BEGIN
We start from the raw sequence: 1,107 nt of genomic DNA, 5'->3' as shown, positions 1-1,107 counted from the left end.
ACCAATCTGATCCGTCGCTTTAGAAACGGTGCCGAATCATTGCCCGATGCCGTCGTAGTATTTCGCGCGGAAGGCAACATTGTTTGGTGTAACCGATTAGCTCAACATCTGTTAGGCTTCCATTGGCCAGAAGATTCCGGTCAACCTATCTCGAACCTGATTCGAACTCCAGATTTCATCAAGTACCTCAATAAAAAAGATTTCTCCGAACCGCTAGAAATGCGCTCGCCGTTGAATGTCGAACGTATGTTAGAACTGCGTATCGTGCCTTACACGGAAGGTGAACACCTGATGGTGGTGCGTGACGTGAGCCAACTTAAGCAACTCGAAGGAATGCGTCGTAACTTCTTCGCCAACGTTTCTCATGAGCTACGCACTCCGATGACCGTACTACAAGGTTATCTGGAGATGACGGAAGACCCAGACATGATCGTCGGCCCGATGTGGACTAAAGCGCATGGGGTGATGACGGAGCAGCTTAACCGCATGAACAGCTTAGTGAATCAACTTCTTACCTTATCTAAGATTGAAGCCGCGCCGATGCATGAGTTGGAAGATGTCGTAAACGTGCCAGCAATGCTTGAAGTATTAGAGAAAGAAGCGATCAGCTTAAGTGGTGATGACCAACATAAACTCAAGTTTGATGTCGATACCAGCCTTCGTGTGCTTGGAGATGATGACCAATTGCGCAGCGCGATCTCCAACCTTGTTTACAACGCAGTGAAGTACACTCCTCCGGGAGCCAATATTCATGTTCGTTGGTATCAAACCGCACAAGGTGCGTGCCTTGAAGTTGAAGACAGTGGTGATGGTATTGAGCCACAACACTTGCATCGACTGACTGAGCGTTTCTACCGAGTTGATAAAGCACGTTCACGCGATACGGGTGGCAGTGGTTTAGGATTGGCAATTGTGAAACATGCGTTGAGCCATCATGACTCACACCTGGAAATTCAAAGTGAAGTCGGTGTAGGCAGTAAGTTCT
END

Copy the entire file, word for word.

We start from the raw sequence: 1,107 nt of genomic DNA, 5'->3' as shown, positions 1-1,107 counted from the left end.
ACCAATCTGATCCGTCGCTTTAGAAACGGTGCCGAATCATTGCCCGATGCCGTCGTAGTATTTCGCGCGGAAGGCAACATTGTTTGGTGTAACCGATTAGCTCAACATCTGTTAGGCTTCCATTGGCCAGAAGATTCCGGTCAACCTATCTCGAACCTGATTCGAACTCCAGATTTCATCAAGTACCTCAATAAAAAAGATTTCTCCGAACCGCTAGAAATGCGCTCGCCGTTGAATGTCGAACGTATGTTAGAACTGCGTATCGTGCCTTACACGGAAGGTGAACACCTGATGGTGGTGCGTGACGTGAGCCAACTTAAGCAACTCGAAGGAATGCGTCGTAACTTCTTCGCCAACGTTTCTCATGAGCTACGCACTCCGATGACCGTACTACAAGGTTATCTGGAGATGACGGAAGACCCAGACATGATCGTCGGCCCGATGTGGACTAAAGCGCATGGGGTGATGACGGAGCAGCTTAACCGCATGAACAGCTTAGTGAATCAACTTCTTACCTTATCTAAGATTGAAGCCGCGCCGATGCATGAGTTGGAAGATGTCGTAAACGTGCCAGCAATGCTTGAAGTATTAGAGAAAGAAGCGATCAGCTTAAGTGGTGATGACCAACATAAACTCAAGTTTGATGTCGATACCAGCCTTCGTGTGCTTGGAGATGATGACCAATTGCGCAGCGCGATCTCCAACCTTGTTTACAACGCAGTGAAGTACACTCCTCCGGGAGCCAATATTCATGTTCGTTGGTATCAAACCGCACAAGGTGCGTGCCTTGAAGTTGAAGACAGTGGTGATGGTATTGAGCCACAACACTTGCATCGACTGACTGAGCGTTTCTACCGAGTTGATAAAGCACGTTCACGCGATACGGGTGGCAGTGGTTTAGGATTGGCAATTGTGAAACATGCGTTGAGCCATCATGACTCACACCTGGAAATTCAAAGTGAAGTCGGTGTAGGCAGTAAGTTCT